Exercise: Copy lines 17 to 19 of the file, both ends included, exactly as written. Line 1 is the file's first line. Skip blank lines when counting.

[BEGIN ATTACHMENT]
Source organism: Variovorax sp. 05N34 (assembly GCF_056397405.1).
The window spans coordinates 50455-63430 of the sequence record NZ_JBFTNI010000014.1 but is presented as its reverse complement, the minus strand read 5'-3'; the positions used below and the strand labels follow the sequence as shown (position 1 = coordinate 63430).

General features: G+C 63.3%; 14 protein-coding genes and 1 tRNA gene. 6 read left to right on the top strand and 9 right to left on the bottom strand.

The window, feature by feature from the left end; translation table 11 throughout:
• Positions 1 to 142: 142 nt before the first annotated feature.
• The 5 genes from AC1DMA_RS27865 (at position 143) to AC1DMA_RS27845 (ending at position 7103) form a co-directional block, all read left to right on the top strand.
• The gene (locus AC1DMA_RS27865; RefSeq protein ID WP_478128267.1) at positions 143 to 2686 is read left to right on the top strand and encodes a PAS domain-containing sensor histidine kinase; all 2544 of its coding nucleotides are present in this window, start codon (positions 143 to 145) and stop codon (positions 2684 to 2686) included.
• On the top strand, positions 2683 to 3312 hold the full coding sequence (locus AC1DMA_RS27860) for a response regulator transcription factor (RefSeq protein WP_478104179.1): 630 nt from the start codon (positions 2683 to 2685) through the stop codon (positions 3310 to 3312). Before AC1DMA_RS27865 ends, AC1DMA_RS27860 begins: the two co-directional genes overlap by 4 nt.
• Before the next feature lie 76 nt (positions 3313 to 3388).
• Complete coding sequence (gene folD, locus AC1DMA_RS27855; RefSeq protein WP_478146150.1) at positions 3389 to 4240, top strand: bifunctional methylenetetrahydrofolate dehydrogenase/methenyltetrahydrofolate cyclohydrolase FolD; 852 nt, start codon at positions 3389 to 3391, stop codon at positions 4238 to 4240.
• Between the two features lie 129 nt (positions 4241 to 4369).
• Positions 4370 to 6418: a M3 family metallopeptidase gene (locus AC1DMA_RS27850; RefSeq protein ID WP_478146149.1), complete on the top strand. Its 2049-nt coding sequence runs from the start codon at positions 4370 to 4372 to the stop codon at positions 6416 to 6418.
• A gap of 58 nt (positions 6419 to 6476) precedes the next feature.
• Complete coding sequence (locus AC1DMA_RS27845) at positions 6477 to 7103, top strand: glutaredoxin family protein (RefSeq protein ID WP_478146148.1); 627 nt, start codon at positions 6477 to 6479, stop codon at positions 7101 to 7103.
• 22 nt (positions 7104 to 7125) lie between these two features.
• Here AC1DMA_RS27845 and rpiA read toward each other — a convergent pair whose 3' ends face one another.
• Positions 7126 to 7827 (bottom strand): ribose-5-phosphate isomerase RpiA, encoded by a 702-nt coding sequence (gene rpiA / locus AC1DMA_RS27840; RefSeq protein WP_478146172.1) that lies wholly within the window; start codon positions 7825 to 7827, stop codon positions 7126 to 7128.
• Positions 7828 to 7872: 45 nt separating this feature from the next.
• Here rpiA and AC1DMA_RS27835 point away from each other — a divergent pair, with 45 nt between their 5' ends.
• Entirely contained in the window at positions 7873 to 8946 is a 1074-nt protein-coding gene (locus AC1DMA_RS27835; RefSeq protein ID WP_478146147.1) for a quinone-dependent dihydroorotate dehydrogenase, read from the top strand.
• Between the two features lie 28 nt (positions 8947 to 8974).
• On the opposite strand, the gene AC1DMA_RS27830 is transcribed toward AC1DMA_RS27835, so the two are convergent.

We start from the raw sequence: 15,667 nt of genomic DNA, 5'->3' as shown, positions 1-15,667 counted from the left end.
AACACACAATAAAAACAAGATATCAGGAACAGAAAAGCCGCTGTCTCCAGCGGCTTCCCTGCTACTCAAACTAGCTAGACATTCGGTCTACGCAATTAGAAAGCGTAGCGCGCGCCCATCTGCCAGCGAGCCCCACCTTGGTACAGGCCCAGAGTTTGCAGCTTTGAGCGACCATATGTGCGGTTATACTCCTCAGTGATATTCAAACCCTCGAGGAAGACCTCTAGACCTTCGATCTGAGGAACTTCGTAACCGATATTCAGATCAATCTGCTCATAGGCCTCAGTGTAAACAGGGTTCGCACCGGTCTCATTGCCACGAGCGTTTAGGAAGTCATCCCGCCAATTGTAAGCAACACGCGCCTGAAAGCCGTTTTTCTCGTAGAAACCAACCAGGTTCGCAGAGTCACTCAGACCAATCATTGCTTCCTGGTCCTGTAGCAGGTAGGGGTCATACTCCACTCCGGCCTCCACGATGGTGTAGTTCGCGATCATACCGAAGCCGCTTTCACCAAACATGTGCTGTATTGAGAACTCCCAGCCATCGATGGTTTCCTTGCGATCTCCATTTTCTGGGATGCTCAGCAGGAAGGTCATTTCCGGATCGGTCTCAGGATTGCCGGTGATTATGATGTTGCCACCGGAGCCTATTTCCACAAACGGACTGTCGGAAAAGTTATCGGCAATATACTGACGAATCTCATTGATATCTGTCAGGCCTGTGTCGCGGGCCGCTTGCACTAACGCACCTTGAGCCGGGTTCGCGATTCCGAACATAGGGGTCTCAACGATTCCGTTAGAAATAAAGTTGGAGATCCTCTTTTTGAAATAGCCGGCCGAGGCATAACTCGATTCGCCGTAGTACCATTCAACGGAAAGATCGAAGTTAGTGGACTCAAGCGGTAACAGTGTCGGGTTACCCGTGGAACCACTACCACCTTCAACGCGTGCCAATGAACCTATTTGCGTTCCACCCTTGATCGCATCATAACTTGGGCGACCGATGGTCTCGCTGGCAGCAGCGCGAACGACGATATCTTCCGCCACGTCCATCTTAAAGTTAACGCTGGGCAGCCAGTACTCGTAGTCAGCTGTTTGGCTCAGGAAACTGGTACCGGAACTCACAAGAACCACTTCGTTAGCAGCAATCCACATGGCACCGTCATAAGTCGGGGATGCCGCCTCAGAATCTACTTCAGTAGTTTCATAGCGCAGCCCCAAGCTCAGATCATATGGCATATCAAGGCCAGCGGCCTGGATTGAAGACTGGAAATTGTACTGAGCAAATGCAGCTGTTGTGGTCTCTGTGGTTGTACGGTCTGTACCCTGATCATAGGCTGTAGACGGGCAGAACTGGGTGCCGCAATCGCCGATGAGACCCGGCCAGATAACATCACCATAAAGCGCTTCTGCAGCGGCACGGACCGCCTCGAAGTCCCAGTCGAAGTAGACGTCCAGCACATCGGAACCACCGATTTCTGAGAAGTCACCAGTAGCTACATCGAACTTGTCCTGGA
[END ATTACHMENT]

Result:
• Positions 7126 to 7827 (bottom strand): ribose-5-phosphate isomerase RpiA, encoded by a 702-nt coding sequence (gene rpiA / locus AC1DMA_RS27840; RefSeq protein WP_478146172.1) that lies wholly within the window; start codon positions 7825 to 7827, stop codon positions 7126 to 7128.
• Positions 7828 to 7872: 45 nt separating this feature from the next.
• Here rpiA and AC1DMA_RS27835 point away from each other — a divergent pair, with 45 nt between their 5' ends.